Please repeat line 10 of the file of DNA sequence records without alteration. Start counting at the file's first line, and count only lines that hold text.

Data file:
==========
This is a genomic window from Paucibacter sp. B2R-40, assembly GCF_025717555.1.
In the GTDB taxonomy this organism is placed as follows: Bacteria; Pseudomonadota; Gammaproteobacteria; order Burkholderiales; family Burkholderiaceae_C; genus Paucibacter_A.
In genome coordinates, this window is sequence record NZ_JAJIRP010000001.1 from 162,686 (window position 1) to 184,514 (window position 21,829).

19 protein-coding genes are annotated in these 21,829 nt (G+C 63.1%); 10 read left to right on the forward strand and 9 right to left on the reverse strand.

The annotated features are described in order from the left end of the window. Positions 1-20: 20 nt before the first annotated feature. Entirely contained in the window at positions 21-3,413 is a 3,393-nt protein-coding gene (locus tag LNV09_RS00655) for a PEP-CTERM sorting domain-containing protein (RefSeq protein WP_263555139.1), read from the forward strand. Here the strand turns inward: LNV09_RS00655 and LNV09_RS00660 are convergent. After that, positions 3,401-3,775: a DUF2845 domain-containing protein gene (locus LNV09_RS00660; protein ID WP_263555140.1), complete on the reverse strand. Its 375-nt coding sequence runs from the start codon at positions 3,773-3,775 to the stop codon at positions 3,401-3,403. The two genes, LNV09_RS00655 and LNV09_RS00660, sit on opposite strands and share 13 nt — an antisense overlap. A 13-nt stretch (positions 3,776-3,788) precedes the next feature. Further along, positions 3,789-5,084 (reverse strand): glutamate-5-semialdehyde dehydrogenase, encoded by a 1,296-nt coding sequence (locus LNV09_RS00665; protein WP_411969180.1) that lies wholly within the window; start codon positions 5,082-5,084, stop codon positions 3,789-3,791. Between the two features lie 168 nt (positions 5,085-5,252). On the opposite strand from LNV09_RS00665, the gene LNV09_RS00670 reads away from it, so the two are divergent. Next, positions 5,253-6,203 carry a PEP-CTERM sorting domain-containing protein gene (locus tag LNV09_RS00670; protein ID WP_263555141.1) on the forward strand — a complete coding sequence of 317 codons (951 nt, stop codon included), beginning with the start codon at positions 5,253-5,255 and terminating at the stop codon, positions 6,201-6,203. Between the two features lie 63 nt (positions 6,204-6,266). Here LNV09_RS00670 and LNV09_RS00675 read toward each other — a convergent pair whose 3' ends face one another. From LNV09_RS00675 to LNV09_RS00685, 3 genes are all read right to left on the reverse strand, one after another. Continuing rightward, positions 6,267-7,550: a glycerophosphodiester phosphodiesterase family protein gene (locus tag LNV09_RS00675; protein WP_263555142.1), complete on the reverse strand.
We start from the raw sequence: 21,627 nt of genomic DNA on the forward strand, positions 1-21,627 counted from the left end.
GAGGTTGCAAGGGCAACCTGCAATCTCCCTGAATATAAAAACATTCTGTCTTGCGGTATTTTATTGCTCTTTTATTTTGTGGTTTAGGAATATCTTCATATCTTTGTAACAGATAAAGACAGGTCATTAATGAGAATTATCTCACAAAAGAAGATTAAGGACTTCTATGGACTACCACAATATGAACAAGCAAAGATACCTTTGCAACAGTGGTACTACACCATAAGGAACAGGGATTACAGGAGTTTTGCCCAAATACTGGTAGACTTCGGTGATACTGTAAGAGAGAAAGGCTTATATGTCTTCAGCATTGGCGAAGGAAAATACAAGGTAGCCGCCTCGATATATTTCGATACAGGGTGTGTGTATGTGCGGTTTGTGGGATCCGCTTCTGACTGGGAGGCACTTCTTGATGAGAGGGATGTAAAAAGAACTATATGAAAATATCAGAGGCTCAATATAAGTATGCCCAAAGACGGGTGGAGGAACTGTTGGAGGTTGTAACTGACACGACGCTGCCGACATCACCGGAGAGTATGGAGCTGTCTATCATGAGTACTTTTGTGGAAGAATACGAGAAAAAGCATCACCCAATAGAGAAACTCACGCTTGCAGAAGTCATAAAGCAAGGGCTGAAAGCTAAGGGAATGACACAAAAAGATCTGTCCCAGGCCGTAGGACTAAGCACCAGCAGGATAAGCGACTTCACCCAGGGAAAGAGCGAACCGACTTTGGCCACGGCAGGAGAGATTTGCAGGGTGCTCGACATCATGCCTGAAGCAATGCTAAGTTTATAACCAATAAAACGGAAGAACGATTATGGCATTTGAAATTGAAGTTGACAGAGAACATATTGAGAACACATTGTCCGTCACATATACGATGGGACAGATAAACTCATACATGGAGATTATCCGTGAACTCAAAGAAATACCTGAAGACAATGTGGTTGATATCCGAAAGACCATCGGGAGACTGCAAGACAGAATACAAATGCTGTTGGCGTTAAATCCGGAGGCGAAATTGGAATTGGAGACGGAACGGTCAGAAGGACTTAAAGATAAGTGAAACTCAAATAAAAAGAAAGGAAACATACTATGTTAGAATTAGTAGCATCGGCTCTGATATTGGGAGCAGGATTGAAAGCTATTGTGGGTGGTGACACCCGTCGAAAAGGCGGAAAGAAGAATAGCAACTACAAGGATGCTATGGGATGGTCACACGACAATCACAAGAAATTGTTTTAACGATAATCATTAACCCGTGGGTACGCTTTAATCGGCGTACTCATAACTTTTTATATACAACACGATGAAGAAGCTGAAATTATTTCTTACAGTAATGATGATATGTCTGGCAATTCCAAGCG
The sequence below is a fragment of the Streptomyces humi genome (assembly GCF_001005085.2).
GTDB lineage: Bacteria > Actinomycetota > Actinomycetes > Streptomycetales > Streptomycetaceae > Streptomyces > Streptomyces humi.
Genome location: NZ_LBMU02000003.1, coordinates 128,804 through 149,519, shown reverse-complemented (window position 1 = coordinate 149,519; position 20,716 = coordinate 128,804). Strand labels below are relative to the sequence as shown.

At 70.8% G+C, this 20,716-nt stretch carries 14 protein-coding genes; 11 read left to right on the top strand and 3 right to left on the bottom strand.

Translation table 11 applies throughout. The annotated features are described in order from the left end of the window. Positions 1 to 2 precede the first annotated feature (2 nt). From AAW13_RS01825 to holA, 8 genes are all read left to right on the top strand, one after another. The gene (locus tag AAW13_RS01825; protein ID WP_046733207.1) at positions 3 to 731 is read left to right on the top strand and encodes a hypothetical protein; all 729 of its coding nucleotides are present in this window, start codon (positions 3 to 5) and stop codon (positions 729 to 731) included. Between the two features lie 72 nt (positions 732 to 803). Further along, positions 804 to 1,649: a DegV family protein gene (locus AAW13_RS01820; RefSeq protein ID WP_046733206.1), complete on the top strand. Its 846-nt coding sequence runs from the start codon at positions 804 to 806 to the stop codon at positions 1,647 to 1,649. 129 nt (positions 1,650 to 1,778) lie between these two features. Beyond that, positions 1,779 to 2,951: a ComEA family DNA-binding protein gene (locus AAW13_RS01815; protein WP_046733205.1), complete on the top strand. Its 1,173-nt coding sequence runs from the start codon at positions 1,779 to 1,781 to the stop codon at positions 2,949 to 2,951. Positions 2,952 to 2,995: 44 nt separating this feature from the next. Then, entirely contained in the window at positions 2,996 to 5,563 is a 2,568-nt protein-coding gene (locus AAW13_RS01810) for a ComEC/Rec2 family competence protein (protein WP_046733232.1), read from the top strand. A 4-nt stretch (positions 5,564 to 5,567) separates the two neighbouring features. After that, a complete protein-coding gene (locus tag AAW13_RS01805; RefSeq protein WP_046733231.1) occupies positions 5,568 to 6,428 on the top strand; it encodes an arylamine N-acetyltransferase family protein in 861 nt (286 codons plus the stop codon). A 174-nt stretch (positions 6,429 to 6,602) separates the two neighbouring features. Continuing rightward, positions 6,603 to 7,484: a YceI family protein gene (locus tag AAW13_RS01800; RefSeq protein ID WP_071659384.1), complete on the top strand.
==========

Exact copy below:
Genome location: NZ_LBMU02000003.1, coordinates 128,804 through 149,519, shown reverse-complemented (window position 1 = coordinate 149,519; position 20,716 = coordinate 128,804). Strand labels below are relative to the sequence as shown.